Hessen has a classic Central European climate with relatively long winters (November through March) and summers (June through September) and short periods of spring and fall. Average temperatures in summer months generally fluctuate between a high of 75° Fahrenheit (24° Celsius) and a low in the upper 50°s F (roughly 15° C). In winter, the temperature varies less, staying in a range between 32° F (0°C) and 36°F (2° C).
The various regions in Hessen receive, roughly, 25 inches of rain per year, on average.
6.1 million people live in the state of Hessen. People from over 195 countries make Hessen their home and there are 11 international schools and over 20 international kindergartens. There are around 100 consulates located in the city of Frankfurt.
Overview of Higher Education
Higher education stands at the center of the Hessen economy and society. There are roughly 30 higher education institutions spread throughout the State of Hessen, including five major public research universities, five universities of applied sciences, and two academies of music, art and design. 100 research institutes across the state work closely with local and international industry and academia, depending on the topics and scope of their research. These include five Max Planck Institutes (focusing on basic research), three Fraunhofer Institutes (focusing on applied research), the GSI Helmholtz Centre for Heavy Ion Research, and four Leibniz Institutes. Hessen is home to five Nobel Prize laureates among other world-class researchers.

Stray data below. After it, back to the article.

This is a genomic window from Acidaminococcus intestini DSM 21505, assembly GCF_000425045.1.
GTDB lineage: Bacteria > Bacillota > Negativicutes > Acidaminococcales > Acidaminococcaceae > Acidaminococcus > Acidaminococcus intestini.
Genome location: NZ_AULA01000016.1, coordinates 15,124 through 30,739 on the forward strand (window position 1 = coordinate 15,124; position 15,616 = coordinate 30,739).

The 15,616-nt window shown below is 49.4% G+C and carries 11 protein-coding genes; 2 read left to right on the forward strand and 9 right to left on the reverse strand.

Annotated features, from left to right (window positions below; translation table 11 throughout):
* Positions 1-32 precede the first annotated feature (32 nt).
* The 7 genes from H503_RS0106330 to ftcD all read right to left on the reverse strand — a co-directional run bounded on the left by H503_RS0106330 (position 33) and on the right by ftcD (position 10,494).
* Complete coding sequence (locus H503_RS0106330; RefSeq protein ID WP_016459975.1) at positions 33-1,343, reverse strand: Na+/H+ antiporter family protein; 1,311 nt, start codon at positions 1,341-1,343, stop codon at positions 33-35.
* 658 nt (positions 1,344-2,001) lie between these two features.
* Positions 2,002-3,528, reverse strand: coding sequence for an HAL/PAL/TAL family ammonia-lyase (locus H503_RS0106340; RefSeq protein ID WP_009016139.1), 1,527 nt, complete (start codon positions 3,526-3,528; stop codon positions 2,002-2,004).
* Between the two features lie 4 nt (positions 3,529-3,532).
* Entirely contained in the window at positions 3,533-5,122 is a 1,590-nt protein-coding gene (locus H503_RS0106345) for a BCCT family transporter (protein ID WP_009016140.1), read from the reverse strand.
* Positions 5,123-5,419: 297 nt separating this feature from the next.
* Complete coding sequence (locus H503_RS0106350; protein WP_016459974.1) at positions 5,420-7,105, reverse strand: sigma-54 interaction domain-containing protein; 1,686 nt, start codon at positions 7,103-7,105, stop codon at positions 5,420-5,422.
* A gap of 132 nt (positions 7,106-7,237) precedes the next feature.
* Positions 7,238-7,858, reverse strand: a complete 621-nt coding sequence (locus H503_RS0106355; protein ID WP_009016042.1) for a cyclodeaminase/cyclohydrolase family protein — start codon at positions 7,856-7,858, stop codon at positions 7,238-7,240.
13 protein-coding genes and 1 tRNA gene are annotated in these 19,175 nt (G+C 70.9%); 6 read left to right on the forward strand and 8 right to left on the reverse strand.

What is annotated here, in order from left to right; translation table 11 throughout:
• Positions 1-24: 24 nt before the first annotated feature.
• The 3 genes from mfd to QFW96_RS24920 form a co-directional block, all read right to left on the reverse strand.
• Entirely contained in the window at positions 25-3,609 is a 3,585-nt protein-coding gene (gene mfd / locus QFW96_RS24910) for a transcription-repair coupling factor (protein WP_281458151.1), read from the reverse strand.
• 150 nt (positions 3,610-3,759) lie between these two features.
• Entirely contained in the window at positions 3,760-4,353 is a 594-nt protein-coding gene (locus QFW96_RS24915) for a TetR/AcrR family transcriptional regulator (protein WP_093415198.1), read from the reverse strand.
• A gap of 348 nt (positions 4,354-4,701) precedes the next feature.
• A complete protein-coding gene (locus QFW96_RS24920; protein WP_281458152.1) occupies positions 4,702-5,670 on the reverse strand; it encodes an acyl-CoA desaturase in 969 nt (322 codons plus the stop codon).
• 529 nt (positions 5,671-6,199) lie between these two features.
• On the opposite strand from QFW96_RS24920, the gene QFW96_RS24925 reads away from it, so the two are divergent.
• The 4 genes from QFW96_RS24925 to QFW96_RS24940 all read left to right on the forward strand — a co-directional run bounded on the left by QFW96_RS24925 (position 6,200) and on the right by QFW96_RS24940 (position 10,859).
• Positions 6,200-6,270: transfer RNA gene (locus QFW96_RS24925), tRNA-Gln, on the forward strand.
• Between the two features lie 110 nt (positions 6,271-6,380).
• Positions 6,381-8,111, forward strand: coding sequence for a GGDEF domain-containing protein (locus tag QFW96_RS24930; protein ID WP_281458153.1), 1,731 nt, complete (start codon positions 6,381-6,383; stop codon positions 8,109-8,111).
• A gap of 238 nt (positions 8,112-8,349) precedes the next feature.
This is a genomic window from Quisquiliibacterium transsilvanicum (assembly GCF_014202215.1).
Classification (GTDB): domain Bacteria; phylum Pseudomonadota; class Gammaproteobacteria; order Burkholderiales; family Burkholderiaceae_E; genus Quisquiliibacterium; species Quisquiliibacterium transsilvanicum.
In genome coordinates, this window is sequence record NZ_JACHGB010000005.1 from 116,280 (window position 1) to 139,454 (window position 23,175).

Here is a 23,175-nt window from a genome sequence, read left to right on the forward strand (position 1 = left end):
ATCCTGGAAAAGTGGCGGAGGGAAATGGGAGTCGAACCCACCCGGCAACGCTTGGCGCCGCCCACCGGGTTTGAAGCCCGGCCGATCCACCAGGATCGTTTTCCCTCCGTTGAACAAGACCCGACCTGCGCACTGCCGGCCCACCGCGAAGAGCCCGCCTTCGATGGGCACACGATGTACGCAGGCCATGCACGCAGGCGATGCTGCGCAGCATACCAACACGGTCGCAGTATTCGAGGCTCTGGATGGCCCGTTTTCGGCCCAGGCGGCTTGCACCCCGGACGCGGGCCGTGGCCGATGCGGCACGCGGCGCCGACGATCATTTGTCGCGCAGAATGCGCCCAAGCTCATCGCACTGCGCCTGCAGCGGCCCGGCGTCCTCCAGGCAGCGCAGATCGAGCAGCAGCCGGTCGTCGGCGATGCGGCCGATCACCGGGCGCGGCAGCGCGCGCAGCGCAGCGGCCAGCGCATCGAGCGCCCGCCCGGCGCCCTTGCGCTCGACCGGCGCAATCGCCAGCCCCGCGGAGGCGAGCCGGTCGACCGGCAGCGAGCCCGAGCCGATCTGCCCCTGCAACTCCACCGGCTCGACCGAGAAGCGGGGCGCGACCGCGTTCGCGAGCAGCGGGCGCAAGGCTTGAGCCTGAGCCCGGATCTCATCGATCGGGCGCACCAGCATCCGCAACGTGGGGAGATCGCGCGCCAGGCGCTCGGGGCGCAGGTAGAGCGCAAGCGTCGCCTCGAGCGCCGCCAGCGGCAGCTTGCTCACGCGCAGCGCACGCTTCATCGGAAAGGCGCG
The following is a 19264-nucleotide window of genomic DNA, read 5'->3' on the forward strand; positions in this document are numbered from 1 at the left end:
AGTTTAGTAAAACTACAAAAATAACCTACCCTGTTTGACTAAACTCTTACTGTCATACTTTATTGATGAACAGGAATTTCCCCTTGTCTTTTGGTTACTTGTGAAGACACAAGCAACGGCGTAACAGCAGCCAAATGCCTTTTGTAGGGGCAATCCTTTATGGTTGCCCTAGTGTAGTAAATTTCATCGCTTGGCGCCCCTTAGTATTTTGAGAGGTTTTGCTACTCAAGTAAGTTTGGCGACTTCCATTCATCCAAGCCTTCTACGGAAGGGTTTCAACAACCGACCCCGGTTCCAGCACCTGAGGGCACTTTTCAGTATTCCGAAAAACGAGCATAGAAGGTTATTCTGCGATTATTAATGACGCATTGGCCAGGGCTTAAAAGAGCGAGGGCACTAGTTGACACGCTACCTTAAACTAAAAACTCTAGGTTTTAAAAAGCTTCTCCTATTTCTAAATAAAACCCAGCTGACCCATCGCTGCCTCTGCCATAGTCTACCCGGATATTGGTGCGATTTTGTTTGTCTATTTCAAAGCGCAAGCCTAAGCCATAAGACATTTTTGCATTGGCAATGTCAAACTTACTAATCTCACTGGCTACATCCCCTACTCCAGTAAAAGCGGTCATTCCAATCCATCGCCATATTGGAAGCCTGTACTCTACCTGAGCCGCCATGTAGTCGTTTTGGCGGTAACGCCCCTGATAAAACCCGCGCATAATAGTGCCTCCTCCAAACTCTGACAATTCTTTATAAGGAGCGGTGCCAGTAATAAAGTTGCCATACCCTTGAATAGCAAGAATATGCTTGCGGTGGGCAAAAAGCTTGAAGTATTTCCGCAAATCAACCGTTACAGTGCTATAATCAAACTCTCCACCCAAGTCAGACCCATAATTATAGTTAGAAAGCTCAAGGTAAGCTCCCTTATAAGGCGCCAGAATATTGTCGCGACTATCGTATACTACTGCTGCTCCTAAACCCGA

Funding for higher education comes primarily from the State of Hessen, although the German Federal Government and the German Science Foundation (DFG) provide very significant funding for research. Both public institutions (where the majority of students study) and private, receive funds from the State, but are mostly autonomous entities. In the past few years, funding from both the State and Federal Governments have increased dramatically through new capital-building projects, funds for research and excellence in teaching, and student services. A modest tuition fee was introduced in 2008, but repealed later that same year meaning that most degree programs in Hessen have no tuition for domestic or international students.
Number of Universities and Universities of Applied Sciences
Number of universities and universities of applied sciences (total): 30
Number of universities and universities of applied sciences (private/non-state): 18
Number of Higher Education Students
Number of students enrolled: 180,691
Number of international students: 24,344
Hessen Ministry for Higher Education, Research, and the Arts
Rheinstrasse 23-25, 65185 Wiesbaden, Germany
Web site: http://www.study-in-hessen.de or http://www.hmwk.hessen.de
Phone: +49 (611) 323-370
Contact: Erika Mueller-Blass, Director of International and European Affairs
Hessen Universities Consortium, Office in New York
871 United Nations Plaza, New York, NY 10017
Web site: http://www.hessen-universities.org
Phone: +1 (212) 758-3408